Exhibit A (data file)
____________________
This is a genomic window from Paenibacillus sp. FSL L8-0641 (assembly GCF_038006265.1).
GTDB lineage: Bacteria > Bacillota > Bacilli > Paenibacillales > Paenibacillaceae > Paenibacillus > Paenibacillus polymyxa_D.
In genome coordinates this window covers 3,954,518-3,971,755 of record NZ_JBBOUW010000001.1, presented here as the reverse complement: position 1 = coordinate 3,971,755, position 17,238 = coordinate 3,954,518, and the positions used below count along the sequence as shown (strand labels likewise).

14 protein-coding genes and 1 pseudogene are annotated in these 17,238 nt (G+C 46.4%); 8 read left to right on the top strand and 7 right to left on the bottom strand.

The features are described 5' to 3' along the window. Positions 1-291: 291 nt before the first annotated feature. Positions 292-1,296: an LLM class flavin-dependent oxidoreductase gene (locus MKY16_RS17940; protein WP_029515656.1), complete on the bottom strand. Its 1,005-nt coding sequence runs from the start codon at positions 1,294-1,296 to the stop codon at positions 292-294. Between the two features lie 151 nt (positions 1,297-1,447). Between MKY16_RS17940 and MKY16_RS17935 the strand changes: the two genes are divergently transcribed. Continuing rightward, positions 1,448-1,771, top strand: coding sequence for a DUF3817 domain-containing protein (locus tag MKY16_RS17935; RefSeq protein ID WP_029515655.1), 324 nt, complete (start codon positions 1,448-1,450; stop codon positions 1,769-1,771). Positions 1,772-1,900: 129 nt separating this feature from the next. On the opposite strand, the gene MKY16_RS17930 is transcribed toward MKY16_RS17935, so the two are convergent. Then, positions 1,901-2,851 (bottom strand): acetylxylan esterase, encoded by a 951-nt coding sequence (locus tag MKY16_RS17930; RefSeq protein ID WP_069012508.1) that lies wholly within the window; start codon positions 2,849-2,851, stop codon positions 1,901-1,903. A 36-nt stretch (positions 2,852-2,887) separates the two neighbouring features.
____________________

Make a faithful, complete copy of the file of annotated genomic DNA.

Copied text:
This is a genomic window from Paenibacillus sp. FSL L8-0641 (assembly GCF_038006265.1).
GTDB lineage: Bacteria > Bacillota > Bacilli > Paenibacillales > Paenibacillaceae > Paenibacillus > Paenibacillus polymyxa_D.
In genome coordinates this window covers 3,954,518-3,971,755 of record NZ_JBBOUW010000001.1, presented here as the reverse complement: position 1 = coordinate 3,971,755, position 17,238 = coordinate 3,954,518, and the positions used below count along the sequence as shown (strand labels likewise).

14 protein-coding genes and 1 pseudogene are annotated in these 17,238 nt (G+C 46.4%); 8 read left to right on the top strand and 7 right to left on the bottom strand.

The features are described 5' to 3' along the window. Positions 1-291: 291 nt before the first annotated feature. Positions 292-1,296: an LLM class flavin-dependent oxidoreductase gene (locus MKY16_RS17940; protein WP_029515656.1), complete on the bottom strand. Its 1,005-nt coding sequence runs from the start codon at positions 1,294-1,296 to the stop codon at positions 292-294. Between the two features lie 151 nt (positions 1,297-1,447). Between MKY16_RS17940 and MKY16_RS17935 the strand changes: the two genes are divergently transcribed. Continuing rightward, positions 1,448-1,771, top strand: coding sequence for a DUF3817 domain-containing protein (locus tag MKY16_RS17935; RefSeq protein ID WP_029515655.1), 324 nt, complete (start codon positions 1,448-1,450; stop codon positions 1,769-1,771). Positions 1,772-1,900: 129 nt separating this feature from the next. On the opposite strand, the gene MKY16_RS17930 is transcribed toward MKY16_RS17935, so the two are convergent. Then, positions 1,901-2,851 (bottom strand): acetylxylan esterase, encoded by a 951-nt coding sequence (locus tag MKY16_RS17930; RefSeq protein ID WP_069012508.1) that lies wholly within the window; start codon positions 2,849-2,851, stop codon positions 1,901-1,903. A 36-nt stretch (positions 2,852-2,887) separates the two neighbouring features.